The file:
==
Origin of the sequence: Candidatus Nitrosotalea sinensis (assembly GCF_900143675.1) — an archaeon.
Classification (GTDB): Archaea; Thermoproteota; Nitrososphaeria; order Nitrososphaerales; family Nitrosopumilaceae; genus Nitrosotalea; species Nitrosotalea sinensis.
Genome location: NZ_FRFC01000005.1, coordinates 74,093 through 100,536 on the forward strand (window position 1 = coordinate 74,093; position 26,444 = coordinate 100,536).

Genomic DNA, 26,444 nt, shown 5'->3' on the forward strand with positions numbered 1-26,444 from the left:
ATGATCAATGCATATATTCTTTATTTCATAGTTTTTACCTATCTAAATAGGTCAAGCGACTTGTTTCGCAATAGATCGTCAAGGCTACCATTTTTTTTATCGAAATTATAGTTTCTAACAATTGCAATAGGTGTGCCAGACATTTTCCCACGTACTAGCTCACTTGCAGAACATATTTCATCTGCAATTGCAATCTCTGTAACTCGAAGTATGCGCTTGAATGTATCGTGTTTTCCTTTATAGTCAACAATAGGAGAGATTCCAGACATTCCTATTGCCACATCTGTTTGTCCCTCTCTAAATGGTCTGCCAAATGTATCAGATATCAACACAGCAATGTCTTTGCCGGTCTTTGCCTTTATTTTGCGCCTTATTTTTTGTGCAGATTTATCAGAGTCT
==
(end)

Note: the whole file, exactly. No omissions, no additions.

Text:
Origin of the sequence: Candidatus Nitrosotalea sinensis (assembly GCF_900143675.1) — an archaeon.
Classification (GTDB): Archaea; Thermoproteota; Nitrososphaeria; order Nitrososphaerales; family Nitrosopumilaceae; genus Nitrosotalea; species Nitrosotalea sinensis.
Genome location: NZ_FRFC01000005.1, coordinates 74,093 through 100,536 on the forward strand (window position 1 = coordinate 74,093; position 26,444 = coordinate 100,536).

Genomic DNA, 26,444 nt, shown 5'->3' on the forward strand with positions numbered 1-26,444 from the left:
ATGATCAATGCATATATTCTTTATTTCATAGTTTTTACCTATCTAAATAGGTCAAGCGACTTGTTTCGCAATAGATCGTCAAGGCTACCATTTTTTTTATCGAAATTATAGTTTCTAACAATTGCAATAGGTGTGCCAGACATTTTCCCACGTACTAGCTCACTTGCAGAACATATTTCATCTGCAATTGCAATCTCTGTAACTCGAAGTATGCGCTTGAATGTATCGTGTTTTCCTTTATAGTCAACAATAGGAGAGATTCCAGACATTCCTATTGCCACATCTGTTTGTCCCTCTCTAAATGGTCTGCCAAATGTATCAGATATCAACACAGCAATGTCTTTGCCGGTCTTTGCCTTTATTTTGCGCCTTATTTTTTGTGCAGATTTATCAGAGTCT